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Giving Compass' Take:
• There has been a wave of student protests in South Africa since the semester started because of the lack of financial support for students in higher education.
• How educators help prevent violence and promote more peaceful protests? What opportunities are there for donors to contribute?
• Here are six African youth activists you should know.
South African universities have become a hotbed of violent confrontation between students and management in recent years. The wave of protests and demonstrations has gained force particularly since 2015, when students embarked on the nationwide Fees Must Fall protests.
Whether it’s at the University of Witwatersrand (Wits), Durban University of Technology (DUT), Rhodes University, the University of Cape Town, the University of Limpopo or others, the issues are always the same: higher education is too expensive considering that poverty is on the rise; students with outstanding fees aren’t allowed to register or graduate; and services like accommodation and walk-in registrations are inadequately planned for.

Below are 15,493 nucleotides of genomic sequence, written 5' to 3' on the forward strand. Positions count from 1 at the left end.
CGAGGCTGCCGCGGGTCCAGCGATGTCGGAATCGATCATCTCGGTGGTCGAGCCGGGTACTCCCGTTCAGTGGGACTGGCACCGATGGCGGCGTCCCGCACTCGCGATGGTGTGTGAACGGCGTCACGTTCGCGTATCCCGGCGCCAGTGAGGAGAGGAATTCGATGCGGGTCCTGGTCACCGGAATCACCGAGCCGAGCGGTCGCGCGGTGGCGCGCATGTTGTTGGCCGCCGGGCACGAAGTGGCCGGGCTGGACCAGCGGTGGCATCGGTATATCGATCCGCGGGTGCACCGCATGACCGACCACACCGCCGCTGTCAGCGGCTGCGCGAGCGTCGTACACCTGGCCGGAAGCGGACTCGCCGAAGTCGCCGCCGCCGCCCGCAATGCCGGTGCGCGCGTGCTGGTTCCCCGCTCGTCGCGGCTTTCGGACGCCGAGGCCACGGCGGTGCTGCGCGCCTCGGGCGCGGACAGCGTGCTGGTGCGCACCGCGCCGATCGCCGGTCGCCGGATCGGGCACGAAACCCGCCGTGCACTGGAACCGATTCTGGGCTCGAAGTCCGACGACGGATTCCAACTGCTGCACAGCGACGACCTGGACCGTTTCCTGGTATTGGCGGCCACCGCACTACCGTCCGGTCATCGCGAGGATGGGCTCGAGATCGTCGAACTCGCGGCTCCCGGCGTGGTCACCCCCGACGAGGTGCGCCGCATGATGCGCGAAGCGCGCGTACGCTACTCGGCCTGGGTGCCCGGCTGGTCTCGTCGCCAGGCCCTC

The University of KwaZulu-Natal suspended academic programmes on Monday last week after a vehicle was set on fire during a strike, and in Gauteng, Wits students went on a hunger strike on Tuesday over financial exclusion and accommodation. The university cancelled classes two days later.
Back in 2017, then president Jacob Zuma announced that the government would provide free higher education to students from households with a combined annual income of up to R350,000 (about US$25,650) starting in 2018.
President Cyril Ramaphosa committed to meeting this objective in his first state of the nation address (SONA) in 2018, saying: “Starting this year, free higher education and training will be available to first year students from households with a gross combined annual income of up to R350,000.”
“Government will continue to invest in expanding access to quality basic education and improving the outcomes of our public schools,” he added.
Free education is financed by National Student Financial Aid Scheme (NSFAS), which provides bursaries and low-interest loans.
However, like many public institutions in South Africa, the NSFAS is plagued by issues that include poor administration and incorrect transfer of funds.
As a result, applications for financial aid are sometimes suspended or delayed, and some applications are simply rejected.
Read the full article about student protests in South Africa by Lerato Mogoatlhe at Global Citizen